Annual infant deaths in Mumbai decline, but more new mothers are dying
Public health officials attributed the improvement in IMR in Mumbai to better medical services providedmumbai Updated: Oct 08, 2016 00:48 IST
Annual infant deaths in Mumbai dropped to 4,575 in 2015 from 4,883 in the previous year, according to the Brihanmumbai Municipal Corporation’s (BMC) environmental status report 2015-2016 Times. With the decline in the number of children dying during their infancy — up to the age of one — the city’s Infant Mortality Rate (IMR) — calculated per 1,000 live births — fell from 28.05 in 2015 to 26.16 in 2016. The Niti Aayog had estimated India’s IMR to be 40 in 2013.
Public health officials attributed the improvement in IMR in Mumbai to better medical services provided at tertiary medical care centres.
At the same time, maternal deaths have increased from 299 in 2014 to 313 in 2015. The Maternal Mortality Rate increased from 1.59 per 1,000 in 2013 to 1.72 in 2014 and 1.79 in 2015. Doctors blamed overburdened municipal medical facilities, adding that many of new mothers were brought from other cities and towns in the Mumbai Metropolitan Region (MMR) where medical facilities are not at a par. Improving these facilities could help bring down the rate, said doctors.
Dr Avinash Supe, director, tertiary care and medical education in the BMC, attributed the success of the decrease in infant mortality to the frequent follow-ups by the civic body’s Quality Assurance Committee (QAC) . “It’s a collective effort. QAC conducts a probe every month into deaths and the frequent follow-up has yielded good results,” said Supe.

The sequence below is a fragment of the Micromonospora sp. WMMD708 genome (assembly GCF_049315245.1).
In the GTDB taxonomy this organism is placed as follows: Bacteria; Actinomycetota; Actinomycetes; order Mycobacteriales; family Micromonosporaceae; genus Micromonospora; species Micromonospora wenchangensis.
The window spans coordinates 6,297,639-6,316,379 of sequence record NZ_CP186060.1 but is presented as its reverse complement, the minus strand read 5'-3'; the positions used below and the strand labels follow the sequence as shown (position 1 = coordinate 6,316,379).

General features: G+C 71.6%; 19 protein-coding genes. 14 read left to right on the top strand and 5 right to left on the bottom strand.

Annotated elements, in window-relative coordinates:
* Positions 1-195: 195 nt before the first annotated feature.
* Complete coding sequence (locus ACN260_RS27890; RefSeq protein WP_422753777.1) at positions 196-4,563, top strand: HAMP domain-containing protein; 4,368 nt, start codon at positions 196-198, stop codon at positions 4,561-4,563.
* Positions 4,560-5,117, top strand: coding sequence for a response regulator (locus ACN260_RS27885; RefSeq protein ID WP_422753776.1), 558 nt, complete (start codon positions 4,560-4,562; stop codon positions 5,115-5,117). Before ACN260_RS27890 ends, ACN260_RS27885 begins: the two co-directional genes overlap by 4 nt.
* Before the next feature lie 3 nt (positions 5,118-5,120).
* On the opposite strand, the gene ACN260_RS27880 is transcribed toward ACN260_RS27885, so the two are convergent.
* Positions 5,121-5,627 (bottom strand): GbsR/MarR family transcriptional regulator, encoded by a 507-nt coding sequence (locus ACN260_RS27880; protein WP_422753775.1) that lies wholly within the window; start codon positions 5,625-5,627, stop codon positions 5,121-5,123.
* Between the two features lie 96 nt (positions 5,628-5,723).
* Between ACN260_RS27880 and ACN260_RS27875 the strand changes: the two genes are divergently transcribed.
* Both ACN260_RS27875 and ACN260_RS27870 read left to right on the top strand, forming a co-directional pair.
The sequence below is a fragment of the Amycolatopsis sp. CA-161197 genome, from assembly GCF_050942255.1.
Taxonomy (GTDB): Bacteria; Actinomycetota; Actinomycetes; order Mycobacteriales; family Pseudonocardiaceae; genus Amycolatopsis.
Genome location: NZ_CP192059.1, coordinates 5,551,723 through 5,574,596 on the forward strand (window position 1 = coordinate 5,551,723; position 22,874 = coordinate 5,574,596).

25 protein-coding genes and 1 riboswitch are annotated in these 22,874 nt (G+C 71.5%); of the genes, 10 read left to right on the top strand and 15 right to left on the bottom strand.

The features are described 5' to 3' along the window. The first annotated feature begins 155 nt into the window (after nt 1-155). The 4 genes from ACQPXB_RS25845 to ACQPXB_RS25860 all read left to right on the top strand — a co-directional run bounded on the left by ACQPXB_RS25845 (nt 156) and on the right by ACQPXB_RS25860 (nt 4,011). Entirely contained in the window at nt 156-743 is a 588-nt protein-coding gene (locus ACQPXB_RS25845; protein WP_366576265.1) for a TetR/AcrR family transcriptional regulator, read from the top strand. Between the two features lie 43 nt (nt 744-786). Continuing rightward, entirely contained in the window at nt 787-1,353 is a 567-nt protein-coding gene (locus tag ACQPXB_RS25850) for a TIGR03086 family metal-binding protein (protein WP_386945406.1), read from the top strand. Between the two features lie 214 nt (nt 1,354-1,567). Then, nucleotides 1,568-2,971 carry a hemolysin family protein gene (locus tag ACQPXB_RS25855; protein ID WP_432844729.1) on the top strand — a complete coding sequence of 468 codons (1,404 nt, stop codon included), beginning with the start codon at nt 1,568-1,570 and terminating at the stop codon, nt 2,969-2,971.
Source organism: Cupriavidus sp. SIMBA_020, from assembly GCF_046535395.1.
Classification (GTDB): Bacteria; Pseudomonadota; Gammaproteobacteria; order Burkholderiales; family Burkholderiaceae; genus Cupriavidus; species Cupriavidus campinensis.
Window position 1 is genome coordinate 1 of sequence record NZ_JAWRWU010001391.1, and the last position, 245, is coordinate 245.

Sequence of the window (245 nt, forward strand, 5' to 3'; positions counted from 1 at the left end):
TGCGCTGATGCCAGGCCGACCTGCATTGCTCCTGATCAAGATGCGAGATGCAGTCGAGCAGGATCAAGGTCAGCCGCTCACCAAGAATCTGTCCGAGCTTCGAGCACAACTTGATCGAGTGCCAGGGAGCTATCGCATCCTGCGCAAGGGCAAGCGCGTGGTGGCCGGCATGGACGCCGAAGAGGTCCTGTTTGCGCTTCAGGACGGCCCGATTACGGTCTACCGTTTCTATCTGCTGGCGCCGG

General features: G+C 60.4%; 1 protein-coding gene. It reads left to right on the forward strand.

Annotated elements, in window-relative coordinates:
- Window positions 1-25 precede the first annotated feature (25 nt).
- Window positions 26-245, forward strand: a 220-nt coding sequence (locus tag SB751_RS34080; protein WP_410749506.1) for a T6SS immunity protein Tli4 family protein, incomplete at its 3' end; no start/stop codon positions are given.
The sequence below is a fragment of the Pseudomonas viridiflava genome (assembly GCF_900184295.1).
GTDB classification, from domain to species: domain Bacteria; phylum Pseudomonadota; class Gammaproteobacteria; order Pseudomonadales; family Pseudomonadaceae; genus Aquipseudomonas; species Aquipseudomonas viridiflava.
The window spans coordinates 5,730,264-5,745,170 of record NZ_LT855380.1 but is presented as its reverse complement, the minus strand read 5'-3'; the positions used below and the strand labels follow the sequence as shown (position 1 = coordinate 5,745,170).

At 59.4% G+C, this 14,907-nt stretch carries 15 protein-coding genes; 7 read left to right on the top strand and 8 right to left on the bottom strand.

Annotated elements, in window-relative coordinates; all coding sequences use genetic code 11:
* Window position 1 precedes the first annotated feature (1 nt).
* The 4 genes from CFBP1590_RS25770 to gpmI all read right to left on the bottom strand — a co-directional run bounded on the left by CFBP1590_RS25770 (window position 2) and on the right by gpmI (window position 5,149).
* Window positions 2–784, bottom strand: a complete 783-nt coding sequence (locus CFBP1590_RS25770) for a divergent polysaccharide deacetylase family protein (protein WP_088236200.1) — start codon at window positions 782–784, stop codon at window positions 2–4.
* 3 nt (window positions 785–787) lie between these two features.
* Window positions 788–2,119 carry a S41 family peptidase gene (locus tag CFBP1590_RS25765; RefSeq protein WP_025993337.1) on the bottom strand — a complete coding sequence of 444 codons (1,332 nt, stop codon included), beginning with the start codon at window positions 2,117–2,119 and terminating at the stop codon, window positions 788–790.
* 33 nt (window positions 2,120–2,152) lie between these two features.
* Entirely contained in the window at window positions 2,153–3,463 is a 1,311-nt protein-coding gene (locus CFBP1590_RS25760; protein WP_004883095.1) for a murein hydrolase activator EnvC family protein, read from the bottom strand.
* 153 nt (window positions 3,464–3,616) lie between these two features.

Other senior health officials of the civic body, however, said the absence of tertiary care medical facilities outside the city are pushing up maternal deaths. “Nearly 50% of the critical patients come from the municipal corporations of Thane, Mira-Bhayandar, Vasai-Virar, Panvel, Kalyan-Dombivli, Bhivandi-Nizampura, Ulhasnagar. Despite constructing a referral pattern to follow before sending the patients to specialised centres for treatment, the civic facilities are still not following the instructions,” said a senior health official from the BMC.
The number of deaths annually in the city’s civic hospitals has also witnessed a steady increase in the past three years with 89,453 in 2013, 93,254 in 2014 and 94,706 in 2015.
Dr Mukesh Agarwal, HOD, paediatric department of KEM hospital, said worldwide, there is a trend of infant mortality rate dropping. “While the deaths because of malnutrition, nutrition supply and infection can be avoided, those as a result severe congenital defects cannot be stopped. It’s also been observed that infants born to mothers conceiving at older ages are developing more chromosome disorders and infection-related complications,” said Agarwal.
He said since the data is not community-based and indicates numbers provided by hospitals governed by the civic body, it’s difficult to read the trend as a majority of critical cases come from outside the city. “The transfer of patients and a delay in treatment by primary health settings needs to be studied closely to bring down the mortality rate further,” said Agarwal.